Jaunt to Johnston Canyon, Banff National Park
Explore Johnston Canyon this winter season, one of Alberta’s hidden gems. Pictures and tips on how to prepare and where to stay.
Just when I could feel the winter blahs start to set in, I knew I had to get out of the city and explore another part of my newly-adopted province, Alberta.
I was in luck – approximately a 2-hour drive north-west of Calgary (151km), in the heart of the Bow Valley Parkway, is a glittering oasis. Johnston Canyon is a popular day trip for tourists and city-dwellers alike, and is particularly breathtaking during the winter months. I’d heard about the myriad of crystallized streams and frozen waterfalls from a number of hikers who have made the trek in the past, eager for a change of scenery to escape the winter doldrums.
Prepping for the hike:
You don’t have to be a seasoned hiker to follow the trail, but there are a number of things you can do to prepare for the trip.
Here’s an idea of what to bring:
In terms of equipment, traction devices for your boots or shoes are often recommended (particularly as some of the trails are extremely slippery). Other hikers opt to bring along walking poles, which can be helpful when tackling the more steep terrain. Clothing-wise, it’s always best to wear layers on hikes like these, especially as the temperatures can drop to an average of -15°C and then bump up to -5°C during the winter months. (The day I visited the canyon, the temperature soared to 6°C). Nevertheless, it’s a safe bet to bring along a hat and gloves, just in case the weather gets chilly.
After throwing on a warm coat, some comfy boots, a well-stocked iPhone playlist, and a cup of hot chocolate for the road trip, I was good to go. I packed up my friend’s Ford Escape and threw my gear into the ample trunk. We then hopped into this five-seater and were on our way.
The trek to Johnston Canyon is one long stretch of beautiful open road. The Trans Canada Highway (Hwy 1 West) winds through rolling hills and scenic vistas, as the Calgary skyline becomes a speck in the rearview mirror. It’s not long before the gateway to the Canadian Rockies are within sight.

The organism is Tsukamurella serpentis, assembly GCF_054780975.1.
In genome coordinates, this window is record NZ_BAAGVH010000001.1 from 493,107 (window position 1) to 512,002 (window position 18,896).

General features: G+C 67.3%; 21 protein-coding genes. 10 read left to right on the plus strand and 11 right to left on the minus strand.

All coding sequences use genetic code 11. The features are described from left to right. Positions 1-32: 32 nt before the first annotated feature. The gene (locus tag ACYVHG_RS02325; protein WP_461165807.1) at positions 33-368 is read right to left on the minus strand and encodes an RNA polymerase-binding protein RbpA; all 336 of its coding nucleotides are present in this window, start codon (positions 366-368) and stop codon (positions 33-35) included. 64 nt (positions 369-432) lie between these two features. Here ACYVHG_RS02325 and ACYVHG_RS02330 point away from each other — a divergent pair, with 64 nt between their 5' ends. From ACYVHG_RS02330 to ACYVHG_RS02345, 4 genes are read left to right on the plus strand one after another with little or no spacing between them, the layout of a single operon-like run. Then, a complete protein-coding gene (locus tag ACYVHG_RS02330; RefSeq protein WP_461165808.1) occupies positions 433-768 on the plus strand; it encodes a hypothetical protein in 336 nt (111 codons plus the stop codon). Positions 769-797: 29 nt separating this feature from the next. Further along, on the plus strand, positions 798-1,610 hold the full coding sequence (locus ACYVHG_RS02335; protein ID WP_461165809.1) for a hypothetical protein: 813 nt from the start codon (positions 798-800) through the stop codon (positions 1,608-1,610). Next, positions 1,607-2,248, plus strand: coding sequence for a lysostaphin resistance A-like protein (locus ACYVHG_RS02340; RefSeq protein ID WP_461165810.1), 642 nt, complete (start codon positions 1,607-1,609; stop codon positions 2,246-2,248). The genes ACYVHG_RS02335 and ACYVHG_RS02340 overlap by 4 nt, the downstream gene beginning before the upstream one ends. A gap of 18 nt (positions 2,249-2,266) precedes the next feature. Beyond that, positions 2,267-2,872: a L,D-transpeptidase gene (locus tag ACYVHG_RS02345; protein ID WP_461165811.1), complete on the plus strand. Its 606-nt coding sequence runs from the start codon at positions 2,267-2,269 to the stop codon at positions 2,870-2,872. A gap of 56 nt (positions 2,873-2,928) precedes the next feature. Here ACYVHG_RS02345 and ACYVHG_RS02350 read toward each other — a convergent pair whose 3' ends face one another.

After entering Banff National Park, the exit for Johnston Canyon is clearly marked. Follow the signs and take the exit for Bow Valley Parkway/Promenade (Highway 1A). After driving another 18km on the Bow Valley Parkway, turn right at the sign for the Johnston Canyon trailhead (seen here in the photo below).
Many signs warning of wildlife in the area dot the trail route. However, due to the higher volume of hikers in the area that particular day, I wasn’t fortunate enough to spot any of the canyon’s inhabitants.
A series of steel catwalks lining the inner canyon walls and ice-covered pathways make up the trail to the upper and lower falls. At 2.6km (one-way) for the upper falls, it could take approximately one hour to reach the best vantage point. Some companies offer guided tours of the canyon, providing some grips for footwear, as well as some historical context on how the natural wonder was formed.
There’s much to see en route to the upper falls. Frozen creek walls and curtains of jagged glacier blue-tinged ice hang precariously over the edge of cliffs.
The trail cuts through limestone caves, with canyon walls coated with glittering icicles.
There are seven sets of cascading waterfalls frozen in time — some of which continue to flow relentlessly in spite of being partially covered in frost.
A majestic view of the Upper Falls. Capturing this shot meant straying from the beaten path and hiking down snow-covered terrain. Word to the wise: wear comfortable footwear!
Vertical limit: Ice-climbers begin their ascent up a slick 90-degree terrain.
Towering peaks, pounding waterfalls, an untouched beauty. In the warmer months, you can continue along the dirt path beyond the upper falls until you reach the“ink pots” – six emerald-coloured pools filled with spring water. In the winter, much of that area is submerged in snow.
Taking in the majestic Canadian Rockies one last time on the drive back home to Calgary.
The hike itself wasn’t terribly difficult. Most other novice hikers, like myself, appeared to find the ascent quite easy, with the sole exception of certain parts where the incline became steep and slippery. Fellow hikers were in good spirits, including one older woman, who insisted “There’s nothing quite like seeing a waterfall surrounded by snow. It’s magical.”
Where to Stay
Thinking of making your day trip an overnighter? There are plenty of great spots to spend the night, such as the nearby Johnston Canyon Resort and Johnston Canyon Campground. Further up the road, closer to the town of Banff, other favourites include the Delta Banff Royal Canadian Lodge, Fairmont Banff Springs Hotel, the Hidden Ridge Resort and Rundlestone Lodge.
Be sure to check the trail conditions before you head out on this majestic journey. For trail conditions and warnings, visit.